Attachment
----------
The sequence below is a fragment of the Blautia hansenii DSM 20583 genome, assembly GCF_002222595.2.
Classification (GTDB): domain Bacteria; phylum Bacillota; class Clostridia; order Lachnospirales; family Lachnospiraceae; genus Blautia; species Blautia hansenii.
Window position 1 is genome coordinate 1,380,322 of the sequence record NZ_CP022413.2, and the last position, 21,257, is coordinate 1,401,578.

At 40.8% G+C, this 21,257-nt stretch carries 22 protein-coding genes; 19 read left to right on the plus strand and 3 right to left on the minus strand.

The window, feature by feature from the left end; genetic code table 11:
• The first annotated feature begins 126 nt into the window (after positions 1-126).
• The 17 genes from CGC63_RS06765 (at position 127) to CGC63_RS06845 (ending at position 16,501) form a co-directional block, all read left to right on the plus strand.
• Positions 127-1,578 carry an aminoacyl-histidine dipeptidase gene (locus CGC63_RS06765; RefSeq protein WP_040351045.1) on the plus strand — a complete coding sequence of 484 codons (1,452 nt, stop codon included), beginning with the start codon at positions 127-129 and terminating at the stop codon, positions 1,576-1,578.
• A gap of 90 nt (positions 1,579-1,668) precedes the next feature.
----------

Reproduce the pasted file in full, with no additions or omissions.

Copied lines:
The sequence below is a fragment of the Blautia hansenii DSM 20583 genome, assembly GCF_002222595.2.
Classification (GTDB): domain Bacteria; phylum Bacillota; class Clostridia; order Lachnospirales; family Lachnospiraceae; genus Blautia; species Blautia hansenii.
Window position 1 is genome coordinate 1,380,322 of the sequence record NZ_CP022413.2, and the last position, 21,257, is coordinate 1,401,578.

At 40.8% G+C, this 21,257-nt stretch carries 22 protein-coding genes; 19 read left to right on the plus strand and 3 right to left on the minus strand.

The window, feature by feature from the left end; genetic code table 11:
• The first annotated feature begins 126 nt into the window (after positions 1-126).
• The 17 genes from CGC63_RS06765 (at position 127) to CGC63_RS06845 (ending at position 16,501) form a co-directional block, all read left to right on the plus strand.
• Positions 127-1,578 carry an aminoacyl-histidine dipeptidase gene (locus CGC63_RS06765; RefSeq protein WP_040351045.1) on the plus strand — a complete coding sequence of 484 codons (1,452 nt, stop codon included), beginning with the start codon at positions 127-129 and terminating at the stop codon, positions 1,576-1,578.
• A gap of 90 nt (positions 1,579-1,668) precedes the next feature.